The Joplin Globe
LAMAR, Mo. —
Henry Edison Lincoln Kaderly, passed away on March 5, 2013, in Joplin, Mo.
He was born Feb. 12, 1926, on his family farm near Jasper, Mo. He was a lifelong Barton County resident.
He graduated from Lamar High School in 1943, after which he proudly served his country in the Navy during World War II. Edison was a plank owner of the USS Floyd B. Parks DD-884, a destroyer. His service was largely in the Pacific Theatre.
Edison attended Drury College and then the University of Missouri at Columbia, where in 1950, he obtained a bachelor's degree in accounting and a law degree in 1952.
His professional career spanned over 60 years. He served for 12 years as the Magistrate and Probate Judge of Barton County beginning in 1955, and a two year term as Barton County Prosecuting Attorney beginning in 1967. He was the youngest man to ever serve as president of the Magistrate and Probate Judges Association of Missouri. Beyond his private practice of law, Edison was involved in the banking business having co-owned and operated the Bank of Jasper and the Bank of Diamond. He also owned and operated Lamar Mini Storage and he considered himself a "gentleman farmer" like his father.
He was a member of the Masonic Blue Lodge No. 292, of Lamar, having received his 50-year pin on Dec. 27, 2005, and a member of the Abou Ben Adhem Shriners, for which he received his 50-year pin in September 2006.
Edison was actively involved in the Democrat Party and he attended the 1968 Democratic Convention in Chicago, as a voting delegate. He worked on and supported many campaigns, local, regional and statewide and he served in the Honor Guard as a colonel for his good friend Missouri Governor Warren Hearnes.
He believed in the community and served as an alderman for the City of Lamar, for many years before becoming the City Attorney. Following the generous donation by Marion Thiebaud to the City of Lamar, he spearheaded the effort that resulted in the construction of Thiebaud Auditorium. He also served as City Attorney for Golden City, and as a member of the Lake Cemetery Board. He was a member of the Lamar Country Club for which he was actively involved in the incorporation thereof. He generously supported the local Boy Scouts, Girl Scouts and Good Samaritan Shop.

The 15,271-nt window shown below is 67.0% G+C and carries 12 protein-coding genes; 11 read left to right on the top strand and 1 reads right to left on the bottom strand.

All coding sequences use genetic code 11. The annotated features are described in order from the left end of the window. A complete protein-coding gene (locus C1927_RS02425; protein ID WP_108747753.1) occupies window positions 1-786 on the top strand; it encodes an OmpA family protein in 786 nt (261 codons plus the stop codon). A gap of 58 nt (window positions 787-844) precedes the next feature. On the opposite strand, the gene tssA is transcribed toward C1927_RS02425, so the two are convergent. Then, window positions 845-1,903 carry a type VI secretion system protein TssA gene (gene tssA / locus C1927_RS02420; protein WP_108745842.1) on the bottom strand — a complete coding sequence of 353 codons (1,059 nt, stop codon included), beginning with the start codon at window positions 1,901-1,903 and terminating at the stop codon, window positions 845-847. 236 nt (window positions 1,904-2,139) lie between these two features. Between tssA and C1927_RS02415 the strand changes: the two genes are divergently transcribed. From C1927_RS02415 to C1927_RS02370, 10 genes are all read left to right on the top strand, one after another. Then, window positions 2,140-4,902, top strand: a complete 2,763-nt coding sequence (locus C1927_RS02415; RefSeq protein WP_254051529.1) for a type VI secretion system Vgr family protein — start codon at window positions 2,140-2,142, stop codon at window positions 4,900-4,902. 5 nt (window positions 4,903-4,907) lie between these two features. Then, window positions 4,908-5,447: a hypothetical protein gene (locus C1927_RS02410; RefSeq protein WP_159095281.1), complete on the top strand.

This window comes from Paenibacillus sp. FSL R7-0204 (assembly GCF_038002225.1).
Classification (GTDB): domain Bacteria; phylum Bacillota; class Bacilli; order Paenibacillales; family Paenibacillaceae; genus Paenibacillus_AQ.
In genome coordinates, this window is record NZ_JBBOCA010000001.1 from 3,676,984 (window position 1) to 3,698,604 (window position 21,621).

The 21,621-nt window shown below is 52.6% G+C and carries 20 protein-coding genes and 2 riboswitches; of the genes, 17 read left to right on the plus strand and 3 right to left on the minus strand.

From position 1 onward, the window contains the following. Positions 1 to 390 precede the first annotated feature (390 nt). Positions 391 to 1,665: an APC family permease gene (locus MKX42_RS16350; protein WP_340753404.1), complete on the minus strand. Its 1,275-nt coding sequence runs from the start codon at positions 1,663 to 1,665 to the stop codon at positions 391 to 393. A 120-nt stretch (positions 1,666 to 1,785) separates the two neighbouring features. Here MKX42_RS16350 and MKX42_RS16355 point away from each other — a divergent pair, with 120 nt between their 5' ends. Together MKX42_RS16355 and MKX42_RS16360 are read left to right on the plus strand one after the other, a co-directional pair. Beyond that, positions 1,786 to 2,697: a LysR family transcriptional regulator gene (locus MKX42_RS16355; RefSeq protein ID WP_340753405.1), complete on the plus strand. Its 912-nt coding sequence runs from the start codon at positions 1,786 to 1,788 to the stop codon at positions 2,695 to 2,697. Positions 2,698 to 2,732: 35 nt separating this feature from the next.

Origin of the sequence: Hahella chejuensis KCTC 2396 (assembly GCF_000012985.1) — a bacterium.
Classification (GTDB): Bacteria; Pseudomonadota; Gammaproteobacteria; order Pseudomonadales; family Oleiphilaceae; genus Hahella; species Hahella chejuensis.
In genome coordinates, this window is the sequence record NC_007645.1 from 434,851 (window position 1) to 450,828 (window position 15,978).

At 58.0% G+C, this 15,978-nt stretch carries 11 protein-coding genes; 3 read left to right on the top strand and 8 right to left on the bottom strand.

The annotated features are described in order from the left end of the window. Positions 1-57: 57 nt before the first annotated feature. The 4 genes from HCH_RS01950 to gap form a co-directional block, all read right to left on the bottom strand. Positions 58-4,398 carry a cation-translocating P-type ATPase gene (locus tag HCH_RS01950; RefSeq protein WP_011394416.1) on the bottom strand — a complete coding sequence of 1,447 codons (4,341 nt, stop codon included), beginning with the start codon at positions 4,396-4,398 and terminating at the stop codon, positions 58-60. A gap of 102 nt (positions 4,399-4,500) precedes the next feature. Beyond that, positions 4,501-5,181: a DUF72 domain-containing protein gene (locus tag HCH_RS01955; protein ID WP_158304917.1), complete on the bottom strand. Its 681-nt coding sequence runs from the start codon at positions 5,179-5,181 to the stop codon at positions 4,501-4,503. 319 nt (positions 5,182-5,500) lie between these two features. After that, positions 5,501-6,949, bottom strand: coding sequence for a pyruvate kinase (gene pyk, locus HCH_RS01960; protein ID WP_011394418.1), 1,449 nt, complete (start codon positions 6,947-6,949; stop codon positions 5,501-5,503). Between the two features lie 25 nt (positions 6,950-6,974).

Edison's dedication and passion for service showed most clearly in his love of Rotary. He served as District 6110 Governor in 1994 and 1995, and as Rotary International President's Representative to District 5280 in Long Beach in May 1998. He was recognized as a major donor, a Paul Harris Fellow and he accumulated 58 years of perfect attendance in the Lamar Rotary Club. He believed in all that Rotary stood for and applied the Four-Way Test in everything that he did. For 50 years, he "kissed the Fair Queen" as the master of ceremonies for the Lamar Fair Queen Contest, sponsored by the Rotary Club of Lamar.
Edison was a long-time member of the First Christian Church of Lamar, where he served as a deacon for many of those years.
As avid RV'ers, Edison and Freda crisscrossed the country, beginning with a small pop-up camper and evolving into their 35' motor home. They were always off on their next adventure, Freda in the co-pilot seat, atlas at her side and Edison in search of the next great trout stream. They visited many national parks, 49 states and all Canadian provinces in an RV, plus several treks to Hawaii. Travels to foreign lands were always exciting for them and they traveled with the American Bar Association and Rotary on an international basis. They often found themselves "at sea" for another great cruise. For over 50 years, Edison was "trackside" on Memorial Day weekend, for the greatest spectacle in racing, the Indy 500. He and Freda sat all around the track, saw many changes in the facilities and cars, a few tragedies and even rode in the Goodyear Blimp. It was his final set of tickets, near the start/finish line in the penthouse, that he declared to be "the best seats in the house".
In 1969, he was appointed to serve a six-year term on the Board of Regents of the then Southwest Missouri State College, now Missouri State University. He served as president of the Board of Regents in the final two years of his term. During his tenure, five buildings were added to the campus, including the John Q. Hammons Student Center and the college became a university.
On Aug. 22, 1948, he married the love of his life, Freda Mae Thompson Kaderly. For56 years, they shared this adventure of life. Together, they raised two children who survive, Steven Kaderly and wife, Katie, of Lamar, and Belinda Elliston and husband, Mark, of Carl Junction. Edison's life came full circle with the blessings of five grandchildren, Miranda Elliston, Josie Kaderly, Lincoln Kaderly, Dallas Elliston and Truman Kaderly.
He is also survived by his sister, Elzene (Kaderly) Yancey, of Mountain View, Calif.; two nephews, David Yancey and wife, Anglia and Michael Yancey and wife, Dianne, all of San Francisco, Calif.; many great-nephews and great-nieces; and his faithful secretary of 46 years, Linda Hagins. He was predeceased by his parents, Henry Kaderly and Mary Alice (Highbaugh) Kaderly.
Funeral services will be held on Sunday, March 10, at 2 p.m. at the First Christian Church, of Lamar, under the direction of Daniel Funeral Home, Lamar.
Memorial contributions may be made to the First Christian Church of Lamar or the Rotary Foundation in care of the funeral home.